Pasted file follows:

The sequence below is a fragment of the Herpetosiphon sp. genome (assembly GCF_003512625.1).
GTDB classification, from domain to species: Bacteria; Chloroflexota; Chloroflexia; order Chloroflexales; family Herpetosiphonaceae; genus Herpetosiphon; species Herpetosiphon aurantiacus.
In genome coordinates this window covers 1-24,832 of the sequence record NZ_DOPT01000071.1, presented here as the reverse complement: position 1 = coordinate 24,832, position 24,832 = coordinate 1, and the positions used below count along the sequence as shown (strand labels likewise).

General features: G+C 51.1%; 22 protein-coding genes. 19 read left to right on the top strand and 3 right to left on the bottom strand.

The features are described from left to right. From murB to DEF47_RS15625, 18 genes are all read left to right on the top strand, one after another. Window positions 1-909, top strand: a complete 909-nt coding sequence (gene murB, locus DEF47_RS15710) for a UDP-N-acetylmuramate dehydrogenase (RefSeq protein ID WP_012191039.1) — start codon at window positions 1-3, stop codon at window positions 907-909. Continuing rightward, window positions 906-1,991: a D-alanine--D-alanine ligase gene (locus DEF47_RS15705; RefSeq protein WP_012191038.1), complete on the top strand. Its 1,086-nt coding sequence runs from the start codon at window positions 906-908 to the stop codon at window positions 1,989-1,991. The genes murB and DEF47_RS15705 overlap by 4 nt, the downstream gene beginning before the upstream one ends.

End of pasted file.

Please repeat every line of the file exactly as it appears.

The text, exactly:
The sequence below is a fragment of the Herpetosiphon sp. genome (assembly GCF_003512625.1).
GTDB classification, from domain to species: Bacteria; Chloroflexota; Chloroflexia; order Chloroflexales; family Herpetosiphonaceae; genus Herpetosiphon; species Herpetosiphon aurantiacus.
In genome coordinates this window covers 1-24,832 of the sequence record NZ_DOPT01000071.1, presented here as the reverse complement: position 1 = coordinate 24,832, position 24,832 = coordinate 1, and the positions used below count along the sequence as shown (strand labels likewise).

General features: G+C 51.1%; 22 protein-coding genes. 19 read left to right on the top strand and 3 right to left on the bottom strand.

The features are described from left to right. From murB to DEF47_RS15625, 18 genes are all read left to right on the top strand, one after another. Window positions 1-909, top strand: a complete 909-nt coding sequence (gene murB, locus DEF47_RS15710) for a UDP-N-acetylmuramate dehydrogenase (RefSeq protein ID WP_012191039.1) — start codon at window positions 1-3, stop codon at window positions 907-909. Continuing rightward, window positions 906-1,991: a D-alanine--D-alanine ligase gene (locus DEF47_RS15705; RefSeq protein WP_012191038.1), complete on the top strand. Its 1,086-nt coding sequence runs from the start codon at window positions 906-908 to the stop codon at window positions 1,989-1,991. The genes murB and DEF47_RS15705 overlap by 4 nt, the downstream gene beginning before the upstream one ends.